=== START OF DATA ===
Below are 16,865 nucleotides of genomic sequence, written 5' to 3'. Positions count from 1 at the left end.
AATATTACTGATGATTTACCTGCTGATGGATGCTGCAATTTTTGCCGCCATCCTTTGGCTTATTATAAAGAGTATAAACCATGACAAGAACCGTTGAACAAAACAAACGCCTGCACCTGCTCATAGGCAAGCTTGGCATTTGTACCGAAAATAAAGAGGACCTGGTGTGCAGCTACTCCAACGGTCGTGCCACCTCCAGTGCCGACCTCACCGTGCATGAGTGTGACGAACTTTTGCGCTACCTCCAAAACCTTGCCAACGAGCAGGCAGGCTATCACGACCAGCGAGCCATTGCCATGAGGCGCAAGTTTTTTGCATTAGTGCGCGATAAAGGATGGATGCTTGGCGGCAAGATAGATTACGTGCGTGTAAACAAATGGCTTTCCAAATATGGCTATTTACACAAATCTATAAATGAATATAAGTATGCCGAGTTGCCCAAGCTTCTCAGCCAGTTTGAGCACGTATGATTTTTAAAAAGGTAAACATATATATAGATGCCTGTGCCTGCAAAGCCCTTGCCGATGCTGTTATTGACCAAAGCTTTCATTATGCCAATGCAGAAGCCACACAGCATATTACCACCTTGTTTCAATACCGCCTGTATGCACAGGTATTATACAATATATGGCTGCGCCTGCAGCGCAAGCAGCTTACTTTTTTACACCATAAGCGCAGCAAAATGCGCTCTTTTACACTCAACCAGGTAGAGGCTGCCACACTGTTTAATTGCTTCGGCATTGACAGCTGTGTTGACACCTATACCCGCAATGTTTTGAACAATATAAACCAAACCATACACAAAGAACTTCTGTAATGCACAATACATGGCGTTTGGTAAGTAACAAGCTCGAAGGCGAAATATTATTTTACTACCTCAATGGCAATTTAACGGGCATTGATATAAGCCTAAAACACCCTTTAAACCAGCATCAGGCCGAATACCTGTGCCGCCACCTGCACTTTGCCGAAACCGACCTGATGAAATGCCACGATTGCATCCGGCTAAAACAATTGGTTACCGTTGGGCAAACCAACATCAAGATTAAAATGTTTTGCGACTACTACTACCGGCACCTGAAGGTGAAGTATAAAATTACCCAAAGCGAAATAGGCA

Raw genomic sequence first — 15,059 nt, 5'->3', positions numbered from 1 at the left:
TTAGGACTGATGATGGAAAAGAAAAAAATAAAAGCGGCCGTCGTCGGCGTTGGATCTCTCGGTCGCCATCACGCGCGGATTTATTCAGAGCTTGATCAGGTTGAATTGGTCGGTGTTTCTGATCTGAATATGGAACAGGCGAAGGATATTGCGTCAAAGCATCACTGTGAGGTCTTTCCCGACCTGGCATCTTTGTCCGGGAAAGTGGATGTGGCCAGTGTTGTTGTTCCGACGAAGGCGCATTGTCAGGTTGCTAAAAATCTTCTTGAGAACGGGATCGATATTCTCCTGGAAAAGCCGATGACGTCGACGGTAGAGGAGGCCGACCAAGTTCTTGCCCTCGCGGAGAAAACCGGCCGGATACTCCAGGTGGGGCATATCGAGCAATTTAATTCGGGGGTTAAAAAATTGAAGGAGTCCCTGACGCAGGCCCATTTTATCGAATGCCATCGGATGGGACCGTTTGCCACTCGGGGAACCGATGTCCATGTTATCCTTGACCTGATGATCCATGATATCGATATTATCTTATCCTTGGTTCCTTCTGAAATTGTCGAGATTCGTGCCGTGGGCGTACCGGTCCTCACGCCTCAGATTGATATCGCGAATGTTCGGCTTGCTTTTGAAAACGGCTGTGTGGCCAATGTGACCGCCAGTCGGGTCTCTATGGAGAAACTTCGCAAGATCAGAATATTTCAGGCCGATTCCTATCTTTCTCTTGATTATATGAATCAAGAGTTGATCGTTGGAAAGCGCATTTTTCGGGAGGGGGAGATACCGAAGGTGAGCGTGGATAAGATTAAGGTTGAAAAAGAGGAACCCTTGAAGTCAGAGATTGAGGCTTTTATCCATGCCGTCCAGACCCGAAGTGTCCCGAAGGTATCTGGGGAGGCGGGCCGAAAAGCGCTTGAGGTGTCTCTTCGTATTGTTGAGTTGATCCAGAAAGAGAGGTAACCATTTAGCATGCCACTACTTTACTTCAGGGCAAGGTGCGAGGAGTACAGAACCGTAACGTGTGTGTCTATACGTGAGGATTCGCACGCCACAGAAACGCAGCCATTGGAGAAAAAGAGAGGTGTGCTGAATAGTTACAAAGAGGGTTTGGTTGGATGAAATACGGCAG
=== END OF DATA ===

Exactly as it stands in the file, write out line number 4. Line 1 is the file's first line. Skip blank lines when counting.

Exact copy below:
TTAGGACTGATGATGGAAAAGAAAAAAATAAAAGCGGCCGTCGTCGGCGTTGGATCTCTCGGTCGCCATCACGCGCGGATTTATTCAGAGCTTGATCAGGTTGAATTGGTCGGTGTTTCTGATCTGAATATGGAACAGGCGAAGGATATTGCGTCAAAGCATCACTGTGAGGTCTTTCCCGACCTGGCATCTTTGTCCGGGAAAGTGGATGTGGCCAGTGTTGTTGTTCCGACGAAGGCGCATTGTCAGGTTGCTAAAAATCTTCTTGAGAACGGGATCGATATTCTCCTGGAAAAGCCGATGACGTCGACGGTAGAGGAGGCCGACCAAGTTCTTGCCCTCGCGGAGAAAACCGGCCGGATACTCCAGGTGGGGCATATCGAGCAATTTAATTCGGGGGTTAAAAAATTGAAGGAGTCCCTGACGCAGGCCCATTTTATCGAATGCCATCGGATGGGACCGTTTGCCACTCGGGGAACCGATGTCCATGTTATCCTTGACCTGATGATCCATGATATCGATATTATCTTATCCTTGGTTCCTTCTGAAATTGTCGAGATTCGTGCCGTGGGCGTACCGGTCCTCACGCCTCAGATTGATATCGCGAATGTTCGGCTTGCTTTTGAAAACGGCTGTGTGGCCAATGTGACCGCCAGTCGGGTCTCTATGGAGAAACTTCGCAAGATCAGAATATTTCAGGCCGATTCCTATCTTTCTCTTGATTATATGAATCAAGAGTTGATCGTTGGAAAGCGCATTTTTCGGGAGGGGGAGATACCGAAGGTGAGCGTGGATAAGATTAAGGTTGAAAAAGAGGAACCCTTGAAGTCAGAGATTGAGGCTTTTATCCATGCCGTCCAGACCCGAAGTGTCCCGAAGGTATCTGGGGAGGCGGGCCGAAAAGCGCTTGAGGTGTCTCTTCGTATTGTTGAGTTGATCCAGAAAGAGAGGTAACCATTTAGCATGCCACTACTTTACTTCAGGGCAAGGTGCGAGGAGTACAGAACCGTAACGTGTGTGTCTATACGTGAGGATTCGCACGCCACAGAAACGCAGCCATTGGAGAAAAAGAGAGGTGTGCTGAATAGTTACAAAGAGGGTTTGGTTGGATGAAATACGGCAG